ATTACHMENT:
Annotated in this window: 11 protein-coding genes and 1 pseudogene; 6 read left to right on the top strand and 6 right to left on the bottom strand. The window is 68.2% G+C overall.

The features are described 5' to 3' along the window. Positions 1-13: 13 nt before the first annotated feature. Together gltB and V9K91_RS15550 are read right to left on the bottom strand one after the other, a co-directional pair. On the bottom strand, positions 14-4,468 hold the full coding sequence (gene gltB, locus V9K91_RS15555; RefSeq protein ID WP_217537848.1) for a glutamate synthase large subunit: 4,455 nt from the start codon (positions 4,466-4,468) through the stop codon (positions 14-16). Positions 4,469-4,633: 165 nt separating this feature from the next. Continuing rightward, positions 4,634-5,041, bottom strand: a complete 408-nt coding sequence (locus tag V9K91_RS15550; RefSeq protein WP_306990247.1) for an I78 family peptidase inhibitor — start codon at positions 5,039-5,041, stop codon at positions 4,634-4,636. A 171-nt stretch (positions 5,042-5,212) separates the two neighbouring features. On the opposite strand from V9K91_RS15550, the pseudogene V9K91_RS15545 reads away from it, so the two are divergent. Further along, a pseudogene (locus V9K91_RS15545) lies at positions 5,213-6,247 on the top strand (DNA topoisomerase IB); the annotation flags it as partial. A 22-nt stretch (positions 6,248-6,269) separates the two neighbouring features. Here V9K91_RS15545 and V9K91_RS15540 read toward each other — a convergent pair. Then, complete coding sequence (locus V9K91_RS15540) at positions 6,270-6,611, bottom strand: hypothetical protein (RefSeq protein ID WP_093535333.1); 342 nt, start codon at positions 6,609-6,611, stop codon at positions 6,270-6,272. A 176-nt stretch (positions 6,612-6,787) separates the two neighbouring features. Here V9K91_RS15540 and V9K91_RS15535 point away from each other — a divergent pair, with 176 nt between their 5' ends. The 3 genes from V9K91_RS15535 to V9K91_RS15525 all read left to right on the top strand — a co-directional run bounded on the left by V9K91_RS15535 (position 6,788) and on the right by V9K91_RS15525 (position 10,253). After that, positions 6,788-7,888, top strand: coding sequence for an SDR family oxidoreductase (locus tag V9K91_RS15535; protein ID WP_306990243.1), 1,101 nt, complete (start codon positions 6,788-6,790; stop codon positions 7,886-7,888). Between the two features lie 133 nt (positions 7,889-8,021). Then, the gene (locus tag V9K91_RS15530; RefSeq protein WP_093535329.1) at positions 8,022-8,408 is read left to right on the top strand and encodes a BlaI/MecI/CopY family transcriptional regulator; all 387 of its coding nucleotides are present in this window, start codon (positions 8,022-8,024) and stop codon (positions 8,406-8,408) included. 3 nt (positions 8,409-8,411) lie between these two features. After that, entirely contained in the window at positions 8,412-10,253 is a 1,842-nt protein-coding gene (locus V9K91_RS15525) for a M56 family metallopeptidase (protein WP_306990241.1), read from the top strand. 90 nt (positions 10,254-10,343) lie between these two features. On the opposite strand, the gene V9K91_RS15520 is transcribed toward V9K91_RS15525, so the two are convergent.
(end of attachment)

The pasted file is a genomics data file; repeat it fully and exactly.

Annotated in this window: 11 protein-coding genes and 1 pseudogene; 6 read left to right on the top strand and 6 right to left on the bottom strand. The window is 68.2% G+C overall.

The features are described 5' to 3' along the window. Positions 1-13: 13 nt before the first annotated feature. Together gltB and V9K91_RS15550 are read right to left on the bottom strand one after the other, a co-directional pair. On the bottom strand, positions 14-4,468 hold the full coding sequence (gene gltB, locus V9K91_RS15555; RefSeq protein ID WP_217537848.1) for a glutamate synthase large subunit: 4,455 nt from the start codon (positions 4,466-4,468) through the stop codon (positions 14-16). Positions 4,469-4,633: 165 nt separating this feature from the next. Continuing rightward, positions 4,634-5,041, bottom strand: a complete 408-nt coding sequence (locus tag V9K91_RS15550; RefSeq protein WP_306990247.1) for an I78 family peptidase inhibitor — start codon at positions 5,039-5,041, stop codon at positions 4,634-4,636. A 171-nt stretch (positions 5,042-5,212) separates the two neighbouring features. On the opposite strand from V9K91_RS15550, the pseudogene V9K91_RS15545 reads away from it, so the two are divergent. Further along, a pseudogene (locus V9K91_RS15545) lies at positions 5,213-6,247 on the top strand (DNA topoisomerase IB); the annotation flags it as partial. A 22-nt stretch (positions 6,248-6,269) separates the two neighbouring features. Here V9K91_RS15545 and V9K91_RS15540 read toward each other — a convergent pair. Then, complete coding sequence (locus V9K91_RS15540) at positions 6,270-6,611, bottom strand: hypothetical protein (RefSeq protein ID WP_093535333.1); 342 nt, start codon at positions 6,609-6,611, stop codon at positions 6,270-6,272. A 176-nt stretch (positions 6,612-6,787) separates the two neighbouring features. Here V9K91_RS15540 and V9K91_RS15535 point away from each other — a divergent pair, with 176 nt between their 5' ends. The 3 genes from V9K91_RS15535 to V9K91_RS15525 all read left to right on the top strand — a co-directional run bounded on the left by V9K91_RS15535 (position 6,788) and on the right by V9K91_RS15525 (position 10,253). After that, positions 6,788-7,888, top strand: coding sequence for an SDR family oxidoreductase (locus tag V9K91_RS15535; protein ID WP_306990243.1), 1,101 nt, complete (start codon positions 6,788-6,790; stop codon positions 7,886-7,888). Between the two features lie 133 nt (positions 7,889-8,021). Then, the gene (locus tag V9K91_RS15530; RefSeq protein WP_093535329.1) at positions 8,022-8,408 is read left to right on the top strand and encodes a BlaI/MecI/CopY family transcriptional regulator; all 387 of its coding nucleotides are present in this window, start codon (positions 8,022-8,024) and stop codon (positions 8,406-8,408) included. 3 nt (positions 8,409-8,411) lie between these two features. After that, entirely contained in the window at positions 8,412-10,253 is a 1,842-nt protein-coding gene (locus V9K91_RS15525) for a M56 family metallopeptidase (protein WP_306990241.1), read from the top strand. 90 nt (positions 10,254-10,343) lie between these two features. On the opposite strand, the gene V9K91_RS15520 is transcribed toward V9K91_RS15525, so the two are convergent.